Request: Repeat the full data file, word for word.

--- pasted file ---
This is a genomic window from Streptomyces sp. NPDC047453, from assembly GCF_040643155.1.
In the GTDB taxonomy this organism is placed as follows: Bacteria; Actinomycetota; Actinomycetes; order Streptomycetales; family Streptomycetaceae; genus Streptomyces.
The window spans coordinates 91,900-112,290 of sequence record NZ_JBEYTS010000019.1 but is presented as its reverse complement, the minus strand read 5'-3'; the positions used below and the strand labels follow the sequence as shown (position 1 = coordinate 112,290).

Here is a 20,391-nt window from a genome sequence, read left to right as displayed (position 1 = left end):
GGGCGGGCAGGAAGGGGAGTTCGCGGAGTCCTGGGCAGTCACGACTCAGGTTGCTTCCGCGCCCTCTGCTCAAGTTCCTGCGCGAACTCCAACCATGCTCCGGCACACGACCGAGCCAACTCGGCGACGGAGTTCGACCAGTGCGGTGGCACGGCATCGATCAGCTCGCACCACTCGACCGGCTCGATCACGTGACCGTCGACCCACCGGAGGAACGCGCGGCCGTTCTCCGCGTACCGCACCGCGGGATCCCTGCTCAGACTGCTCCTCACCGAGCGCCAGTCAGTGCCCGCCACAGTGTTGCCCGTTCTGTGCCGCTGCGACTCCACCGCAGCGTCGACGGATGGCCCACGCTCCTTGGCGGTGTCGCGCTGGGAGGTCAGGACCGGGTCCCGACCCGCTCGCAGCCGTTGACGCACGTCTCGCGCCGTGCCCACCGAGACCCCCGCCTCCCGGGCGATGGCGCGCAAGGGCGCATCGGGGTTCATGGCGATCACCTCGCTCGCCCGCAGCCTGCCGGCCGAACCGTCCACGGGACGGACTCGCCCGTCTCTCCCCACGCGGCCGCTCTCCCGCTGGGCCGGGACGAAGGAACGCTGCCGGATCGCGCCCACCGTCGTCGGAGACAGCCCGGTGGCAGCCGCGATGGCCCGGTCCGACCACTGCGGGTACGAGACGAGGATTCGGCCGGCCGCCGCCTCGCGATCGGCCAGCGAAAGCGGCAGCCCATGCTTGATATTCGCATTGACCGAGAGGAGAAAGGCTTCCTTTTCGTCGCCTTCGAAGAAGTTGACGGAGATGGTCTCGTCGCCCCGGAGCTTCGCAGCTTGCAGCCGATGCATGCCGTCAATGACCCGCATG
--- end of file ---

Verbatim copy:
This is a genomic window from Streptomyces sp. NPDC047453, from assembly GCF_040643155.1.
In the GTDB taxonomy this organism is placed as follows: Bacteria; Actinomycetota; Actinomycetes; order Streptomycetales; family Streptomycetaceae; genus Streptomyces.
The window spans coordinates 91,900-112,290 of sequence record NZ_JBEYTS010000019.1 but is presented as its reverse complement, the minus strand read 5'-3'; the positions used below and the strand labels follow the sequence as shown (position 1 = coordinate 112,290).

Here is a 20,391-nt window from a genome sequence, read left to right as displayed (position 1 = left end):
GGGCGGGCAGGAAGGGGAGTTCGCGGAGTCCTGGGCAGTCACGACTCAGGTTGCTTCCGCGCCCTCTGCTCAAGTTCCTGCGCGAACTCCAACCATGCTCCGGCACACGACCGAGCCAACTCGGCGACGGAGTTCGACCAGTGCGGTGGCACGGCATCGATCAGCTCGCACCACTCGACCGGCTCGATCACGTGACCGTCGACCCACCGGAGGAACGCGCGGCCGTTCTCCGCGTACCGCACCGCGGGATCCCTGCTCAGACTGCTCCTCACCGAGCGCCAGTCAGTGCCCGCCACAGTGTTGCCCGTTCTGTGCCGCTGCGACTCCACCGCAGCGTCGACGGATGGCCCACGCTCCTTGGCGGTGTCGCGCTGGGAGGTCAGGACCGGGTCCCGACCCGCTCGCAGCCGTTGACGCACGTCTCGCGCCGTGCCCACCGAGACCCCCGCCTCCCGGGCGATGGCGCGCAAGGGCGCATCGGGGTTCATGGCGATCACCTCGCTCGCCCGCAGCCTGCCGGCCGAACCGTCCACGGGACGGACTCGCCCGTCTCTCCCCACGCGGCCGCTCTCCCGCTGGGCCGGGACGAAGGAACGCTGCCGGATCGCGCCCACCGTCGTCGGAGACAGCCCGGTGGCAGCCGCGATGGCCCGGTCCGACCACTGCGGGTACGAGACGAGGATTCGGCCGGCCGCCGCCTCGCGATCGGCCAGCGAAAGCGGCAGCCCATGCTTGATATTCGCATTGACCGAGAGGAGAAAGGCTTCCTTTTCGTCGCCTTCGAAGAAGTTGACGGAGATGGTCTCGTCGCCCCGGAGCTTCGCAGCTTGCAGCCGATGCATGCCGTCAATGACCCGCATG